The Broadway musical Wicked–The Untold Story of the Witches of Oz, based on Gregory Maquire’s book, Wicked: The Life and Times of the Wicked Witch of the West, explores how we as a society define wickedness, not so much based on actual good and evil, but by political ideology and personal ambition. The story and the music remind me of the ex-gay movement and how far some ex-gay leaders have gone in their pursuit of their dreams.
Elphaba, who becomes known by Ozians as the very green and despised Wicked Witch of the West, actually starts her journey to “wickedness” in college as a roommate to Galinda, who later becomes known as Glinda the Good. After a rough start, they become best friends, and we see the good heart that Elphaba possesses, her longing to belong and the pain of being different along with her noble desire to help the oppressed in society (talking animals). Galinda, who initially presents as a shallow popular blonde, reveals warmth and depth as her relationship with Elphaba develops. They grow to love and care for each other deeply.
Then they part ways over a cause (the Wizard’s harsh treatment of talking animals) and through clever spins and lies by Madame Morrible, the college’s headmistress and the Wizard’s press secretary, most Ozians believe that Elphaba is actually evil and dangerous. Galinda, renamed Glinda, rises in popular and political power. She quickly finds that as she takes part in slandering her friend, Elphaba, she can acheive the dreams she always wanted. The people in power open doors for Glinda–doors of recognition, power, a celebrated romantic relationship, and popularity.
Along with the joy from all she gains, Glinda feels the inner strain of her dishonesty and betrayal. In the song Thank Goodness, Glinda reveals that getting what she always dreamed for all comes at a great cost. She sings, (If you don’t know the song, try reading they lyrics aloud)
That’s why I couldn’t be happier
No, I couldn’t be happier
Though it is, I admit
The tiniest bit
Unlike I anticipated,
But I couldn’t be happier
Simply couldn’t be happier
(spoken) Well – not “simply”:
(sung) ‘Cause getting your dreams
It’s strange, but it seems
A little – well – complicated
There’s a kind of a sort of : cost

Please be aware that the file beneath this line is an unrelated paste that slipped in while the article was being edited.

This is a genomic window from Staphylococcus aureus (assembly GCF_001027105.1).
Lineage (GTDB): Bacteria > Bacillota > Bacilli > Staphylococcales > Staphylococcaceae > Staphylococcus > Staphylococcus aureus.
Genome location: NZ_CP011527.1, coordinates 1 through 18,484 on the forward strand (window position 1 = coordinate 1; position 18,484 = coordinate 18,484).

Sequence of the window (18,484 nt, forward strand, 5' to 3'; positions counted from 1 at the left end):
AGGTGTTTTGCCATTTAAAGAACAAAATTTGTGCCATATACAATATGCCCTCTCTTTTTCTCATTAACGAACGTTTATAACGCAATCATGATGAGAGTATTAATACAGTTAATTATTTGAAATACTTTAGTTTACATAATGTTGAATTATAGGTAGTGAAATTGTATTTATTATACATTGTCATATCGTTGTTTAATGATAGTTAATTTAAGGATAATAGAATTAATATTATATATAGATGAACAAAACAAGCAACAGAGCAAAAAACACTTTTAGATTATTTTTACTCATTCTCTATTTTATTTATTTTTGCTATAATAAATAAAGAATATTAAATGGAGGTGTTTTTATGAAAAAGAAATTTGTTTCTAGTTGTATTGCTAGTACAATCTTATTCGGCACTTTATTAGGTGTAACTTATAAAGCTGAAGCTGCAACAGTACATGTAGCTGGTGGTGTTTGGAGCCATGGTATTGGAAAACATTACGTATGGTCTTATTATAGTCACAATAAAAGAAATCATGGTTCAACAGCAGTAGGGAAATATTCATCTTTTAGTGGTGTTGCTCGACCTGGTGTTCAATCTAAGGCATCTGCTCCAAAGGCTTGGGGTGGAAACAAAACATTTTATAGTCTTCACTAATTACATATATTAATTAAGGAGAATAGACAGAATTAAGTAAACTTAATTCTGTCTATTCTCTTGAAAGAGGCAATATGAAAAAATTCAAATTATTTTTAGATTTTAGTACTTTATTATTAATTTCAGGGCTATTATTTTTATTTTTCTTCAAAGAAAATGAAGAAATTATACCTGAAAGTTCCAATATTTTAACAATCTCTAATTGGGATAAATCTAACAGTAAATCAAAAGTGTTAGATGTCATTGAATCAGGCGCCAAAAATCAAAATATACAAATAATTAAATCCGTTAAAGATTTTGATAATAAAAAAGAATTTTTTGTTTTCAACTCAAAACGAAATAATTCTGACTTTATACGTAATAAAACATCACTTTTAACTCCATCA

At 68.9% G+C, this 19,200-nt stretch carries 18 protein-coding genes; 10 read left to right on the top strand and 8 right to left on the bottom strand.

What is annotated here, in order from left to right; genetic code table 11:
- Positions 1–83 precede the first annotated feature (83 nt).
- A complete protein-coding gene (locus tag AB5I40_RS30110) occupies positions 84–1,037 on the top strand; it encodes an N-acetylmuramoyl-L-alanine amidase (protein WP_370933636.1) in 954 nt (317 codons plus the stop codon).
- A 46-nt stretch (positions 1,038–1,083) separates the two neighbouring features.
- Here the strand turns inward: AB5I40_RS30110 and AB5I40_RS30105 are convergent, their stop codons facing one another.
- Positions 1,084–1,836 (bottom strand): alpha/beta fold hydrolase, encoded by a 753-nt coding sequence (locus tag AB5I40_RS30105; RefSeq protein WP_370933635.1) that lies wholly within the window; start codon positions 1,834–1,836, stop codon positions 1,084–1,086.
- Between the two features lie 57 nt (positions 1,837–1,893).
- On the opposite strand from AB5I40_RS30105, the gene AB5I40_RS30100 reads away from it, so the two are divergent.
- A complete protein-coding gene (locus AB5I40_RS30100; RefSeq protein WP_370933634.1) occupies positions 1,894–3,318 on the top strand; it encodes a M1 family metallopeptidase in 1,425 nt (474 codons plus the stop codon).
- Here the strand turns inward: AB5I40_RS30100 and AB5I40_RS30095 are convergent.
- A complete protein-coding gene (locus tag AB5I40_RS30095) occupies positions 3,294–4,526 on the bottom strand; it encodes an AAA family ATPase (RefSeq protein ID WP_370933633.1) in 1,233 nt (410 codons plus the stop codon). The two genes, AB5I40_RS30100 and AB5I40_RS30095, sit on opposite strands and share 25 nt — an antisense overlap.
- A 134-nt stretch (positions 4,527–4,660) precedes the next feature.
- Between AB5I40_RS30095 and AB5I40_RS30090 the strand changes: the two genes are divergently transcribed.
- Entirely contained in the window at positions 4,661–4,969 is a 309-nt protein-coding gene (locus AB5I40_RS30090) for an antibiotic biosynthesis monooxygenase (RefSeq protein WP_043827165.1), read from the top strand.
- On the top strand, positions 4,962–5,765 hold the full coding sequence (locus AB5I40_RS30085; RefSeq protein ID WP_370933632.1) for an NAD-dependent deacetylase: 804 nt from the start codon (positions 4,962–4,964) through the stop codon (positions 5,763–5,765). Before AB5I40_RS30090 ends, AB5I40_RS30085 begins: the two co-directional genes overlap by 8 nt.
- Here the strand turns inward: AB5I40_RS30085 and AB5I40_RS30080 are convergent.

There’s a couple of things get: lost
There are bridges you cross
You didn’t know you crossed
Until you’ve crossed
The other day I listened to these lyrics over and over, thinking about a recent conversation with Steve Schalchlin where we discussed the Bridges Across the Divide project that sought to open dialogue between ex-gay leaders and openly queer folks (and those who support either or both). Steve shared about the early struggles but also the openness and warmth of people who have since risen to national prominence in the ex-gay hierarchy and the conservative Christian political world.
I listened to the song and thought about some of the horrible things that some these same ex-gay leaders now say about same-gender loving people, the distortion of reality, the deliberate targeting of youth, the willingness and eagerness to mix a political message soaked in fear and intolerance with their ministries. In exchange these leaders realize some of their dreams–positions of power, international press exposure, affirmed heterosexual partnerships, the support and recognition of national heterosexual church leaders and even an invitation to the White House.
But in the late hours of the night, after the warm glow of the event and the cameras dies down, do they feel a twinge of remorse over what they had to compromise yet again so that they could hold this special and precarious place at the table set before them? Do they think of the people they secretly care for and like but have to betray daily so that they can enjoy the positions they have today? Do they feel guilt because they have strayed so far from the integrity and sincerity of their early days?
I believe they do; I need to believe they do. I can’t believe they have become wicked.